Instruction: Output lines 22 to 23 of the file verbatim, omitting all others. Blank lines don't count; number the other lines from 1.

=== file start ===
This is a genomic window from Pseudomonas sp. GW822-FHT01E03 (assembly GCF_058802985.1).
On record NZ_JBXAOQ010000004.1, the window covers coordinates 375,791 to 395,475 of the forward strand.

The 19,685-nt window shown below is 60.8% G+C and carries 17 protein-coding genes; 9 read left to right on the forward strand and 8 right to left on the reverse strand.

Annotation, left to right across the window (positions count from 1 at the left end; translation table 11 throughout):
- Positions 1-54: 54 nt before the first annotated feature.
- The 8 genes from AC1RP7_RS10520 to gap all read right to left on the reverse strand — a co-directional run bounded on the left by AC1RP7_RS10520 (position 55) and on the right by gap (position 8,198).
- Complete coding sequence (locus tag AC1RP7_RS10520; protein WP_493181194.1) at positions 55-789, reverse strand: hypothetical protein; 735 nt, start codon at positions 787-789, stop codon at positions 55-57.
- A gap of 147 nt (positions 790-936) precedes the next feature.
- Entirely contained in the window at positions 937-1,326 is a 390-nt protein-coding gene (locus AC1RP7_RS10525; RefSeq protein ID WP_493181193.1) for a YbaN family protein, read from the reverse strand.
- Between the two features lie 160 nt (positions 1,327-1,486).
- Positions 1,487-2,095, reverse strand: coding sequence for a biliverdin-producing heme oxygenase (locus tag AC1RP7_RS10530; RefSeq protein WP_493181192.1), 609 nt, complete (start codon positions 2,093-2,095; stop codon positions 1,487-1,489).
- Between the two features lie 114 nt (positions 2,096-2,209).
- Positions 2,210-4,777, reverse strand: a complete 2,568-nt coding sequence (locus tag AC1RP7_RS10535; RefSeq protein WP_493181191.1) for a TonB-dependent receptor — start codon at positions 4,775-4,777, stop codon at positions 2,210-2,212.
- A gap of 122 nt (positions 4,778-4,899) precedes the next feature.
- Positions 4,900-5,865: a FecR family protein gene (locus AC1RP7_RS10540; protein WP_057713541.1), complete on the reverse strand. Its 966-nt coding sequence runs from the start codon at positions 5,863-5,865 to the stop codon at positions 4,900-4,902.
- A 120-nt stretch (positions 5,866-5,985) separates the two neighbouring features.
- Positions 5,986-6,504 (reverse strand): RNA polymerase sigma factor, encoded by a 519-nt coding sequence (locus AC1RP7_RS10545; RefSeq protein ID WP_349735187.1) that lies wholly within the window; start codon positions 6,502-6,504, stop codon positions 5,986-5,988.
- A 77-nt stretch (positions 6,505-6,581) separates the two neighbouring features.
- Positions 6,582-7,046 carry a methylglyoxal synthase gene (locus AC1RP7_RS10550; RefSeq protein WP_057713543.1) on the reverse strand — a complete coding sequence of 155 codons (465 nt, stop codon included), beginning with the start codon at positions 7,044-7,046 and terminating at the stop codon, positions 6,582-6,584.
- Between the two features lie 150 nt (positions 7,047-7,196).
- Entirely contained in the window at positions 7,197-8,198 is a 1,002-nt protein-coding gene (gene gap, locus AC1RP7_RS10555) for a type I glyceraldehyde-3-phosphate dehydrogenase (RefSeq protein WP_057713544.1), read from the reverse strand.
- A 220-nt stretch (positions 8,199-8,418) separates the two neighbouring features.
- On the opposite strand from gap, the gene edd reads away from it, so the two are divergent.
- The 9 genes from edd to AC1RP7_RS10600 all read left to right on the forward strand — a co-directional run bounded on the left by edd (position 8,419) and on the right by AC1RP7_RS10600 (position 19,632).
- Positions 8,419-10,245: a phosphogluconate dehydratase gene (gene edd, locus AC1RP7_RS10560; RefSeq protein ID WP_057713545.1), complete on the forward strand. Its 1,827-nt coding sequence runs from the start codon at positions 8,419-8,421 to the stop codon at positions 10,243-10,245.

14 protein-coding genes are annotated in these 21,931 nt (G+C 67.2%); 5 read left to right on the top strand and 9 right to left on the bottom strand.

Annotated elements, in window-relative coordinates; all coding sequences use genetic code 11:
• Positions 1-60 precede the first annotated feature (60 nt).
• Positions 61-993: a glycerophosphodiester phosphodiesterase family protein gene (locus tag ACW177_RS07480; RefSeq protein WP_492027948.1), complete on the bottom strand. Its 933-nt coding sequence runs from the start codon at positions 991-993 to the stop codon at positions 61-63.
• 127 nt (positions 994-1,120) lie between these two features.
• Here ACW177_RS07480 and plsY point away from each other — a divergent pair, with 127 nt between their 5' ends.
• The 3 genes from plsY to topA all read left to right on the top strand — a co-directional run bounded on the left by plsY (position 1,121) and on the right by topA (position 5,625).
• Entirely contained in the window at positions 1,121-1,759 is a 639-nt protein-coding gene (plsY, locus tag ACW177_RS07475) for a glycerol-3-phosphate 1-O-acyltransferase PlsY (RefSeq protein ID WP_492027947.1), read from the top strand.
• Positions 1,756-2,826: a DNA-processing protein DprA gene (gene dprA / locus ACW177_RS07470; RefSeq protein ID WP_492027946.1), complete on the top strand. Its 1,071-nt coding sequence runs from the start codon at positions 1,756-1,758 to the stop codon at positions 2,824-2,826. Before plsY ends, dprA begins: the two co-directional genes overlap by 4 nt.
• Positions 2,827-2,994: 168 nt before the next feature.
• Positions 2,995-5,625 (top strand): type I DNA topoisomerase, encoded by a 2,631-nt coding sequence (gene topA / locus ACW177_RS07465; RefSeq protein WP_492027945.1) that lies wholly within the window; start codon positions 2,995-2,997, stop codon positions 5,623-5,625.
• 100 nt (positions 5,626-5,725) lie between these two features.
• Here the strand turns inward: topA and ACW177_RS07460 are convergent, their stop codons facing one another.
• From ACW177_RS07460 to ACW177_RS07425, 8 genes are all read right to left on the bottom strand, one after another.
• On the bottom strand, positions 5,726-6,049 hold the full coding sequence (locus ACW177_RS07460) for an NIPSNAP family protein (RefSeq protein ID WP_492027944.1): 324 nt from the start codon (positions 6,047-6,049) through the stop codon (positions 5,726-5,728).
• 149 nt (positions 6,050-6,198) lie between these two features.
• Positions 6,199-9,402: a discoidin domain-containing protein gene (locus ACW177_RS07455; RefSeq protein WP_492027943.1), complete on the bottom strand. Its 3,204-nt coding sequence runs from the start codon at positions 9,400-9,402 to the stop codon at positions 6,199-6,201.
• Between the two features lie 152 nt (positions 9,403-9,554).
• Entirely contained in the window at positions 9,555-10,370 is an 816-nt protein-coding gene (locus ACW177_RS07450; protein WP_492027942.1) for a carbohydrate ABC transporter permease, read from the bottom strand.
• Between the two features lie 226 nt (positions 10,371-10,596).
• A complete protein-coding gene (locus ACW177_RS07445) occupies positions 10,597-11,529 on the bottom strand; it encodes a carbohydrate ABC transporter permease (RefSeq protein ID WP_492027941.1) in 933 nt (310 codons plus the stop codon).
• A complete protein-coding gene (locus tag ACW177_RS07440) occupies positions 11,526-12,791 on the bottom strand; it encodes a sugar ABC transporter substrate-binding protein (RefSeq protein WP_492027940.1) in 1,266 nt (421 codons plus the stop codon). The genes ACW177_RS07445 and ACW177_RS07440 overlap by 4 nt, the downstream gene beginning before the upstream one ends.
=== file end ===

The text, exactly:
- A 220-nt stretch (positions 8,199-8,418) separates the two neighbouring features.
- On the opposite strand from gap, the gene edd reads away from it, so the two are divergent.